Since the dough’s from each region are not really touching, each team has to add a stripe of dough that will be duplicating the part of pizza of the other team that they can’t connect to, so that it will be possible to keep track of what ingredients the other regional team has been using. We will call these stripes “Halo data”. This is a waste of dough (or memory data) because it’s just a duplication of what has already been done. N.B. A Dirichlet condition means that the cells that follow that have the same constant value, like a stuffed crust contains the same constant ingredient along the perimeter of the pizza.

To update the halo data, each MPI process will send and receive from another MPI process. The starting position and arrival of data/ingredients is exactly as in the image in a 2D problem.

Now they will know what to put or not put close to those ingredients based on the stencil. This communication is time consuming. Every time there is halo communication everything stops until the Chef knows what the others workers placed (post service has its own latency) and then placing the ingredients on the halo takes also some time.

BONUS Overlap: Can we do faster?

We could overlap communication and computation. “Openmp threads”, the helpers, can not only divide the work to make everything faster, but they can do “tasking”. It means that one of them takes some time in the beginning of an iteration to define a task for him and his colleagues, an action to accomplish with some resources in some area of the region whenever they can, in our case the boundary communication and “computation”. In the next iteration some of the them will perform the stencil on the inner cells and some will do the boundaries tasks and then go back to work on the stencil as soon as possible. Eventually when they will reach the boundaries of the internal region, the communication will be already done.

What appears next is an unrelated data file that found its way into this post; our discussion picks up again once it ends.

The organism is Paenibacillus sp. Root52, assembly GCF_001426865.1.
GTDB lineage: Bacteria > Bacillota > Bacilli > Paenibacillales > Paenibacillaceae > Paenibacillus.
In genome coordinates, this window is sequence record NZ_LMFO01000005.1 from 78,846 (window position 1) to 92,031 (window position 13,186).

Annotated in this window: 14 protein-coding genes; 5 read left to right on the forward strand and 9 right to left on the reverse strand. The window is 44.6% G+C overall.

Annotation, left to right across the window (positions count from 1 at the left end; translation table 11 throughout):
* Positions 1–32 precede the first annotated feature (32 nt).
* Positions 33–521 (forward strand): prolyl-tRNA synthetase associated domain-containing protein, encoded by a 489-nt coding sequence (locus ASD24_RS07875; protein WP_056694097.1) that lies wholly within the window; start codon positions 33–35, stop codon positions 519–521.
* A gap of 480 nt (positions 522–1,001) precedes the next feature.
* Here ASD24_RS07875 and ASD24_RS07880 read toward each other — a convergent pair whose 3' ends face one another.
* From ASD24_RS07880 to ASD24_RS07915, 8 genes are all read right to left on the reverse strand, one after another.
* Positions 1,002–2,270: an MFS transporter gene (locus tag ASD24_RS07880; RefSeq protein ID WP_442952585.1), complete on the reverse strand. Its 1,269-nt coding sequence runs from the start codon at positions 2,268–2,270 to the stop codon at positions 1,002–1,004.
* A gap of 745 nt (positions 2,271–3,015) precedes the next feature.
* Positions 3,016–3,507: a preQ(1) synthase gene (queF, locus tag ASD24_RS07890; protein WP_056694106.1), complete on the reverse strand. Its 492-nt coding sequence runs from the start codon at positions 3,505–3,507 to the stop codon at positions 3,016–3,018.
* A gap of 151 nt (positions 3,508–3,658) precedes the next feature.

For today this is already a lot of stuff… See you next time!!!

For news on the project and my personal achievements you will find everything here!

Passionate about Quantum computing, Data Science and HPC! Working on Improved Performances with Hybrid programming!

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###### 2 comments on “How to make pizza with hybrid programming!”
1. Monika says:

So cool, I like the comparison of hybrid programming and making pizza!

2. Amateo says:

Hi there ! I’m a high school student and our teacher gave us a research on supercomputing and this article really helped me a lot !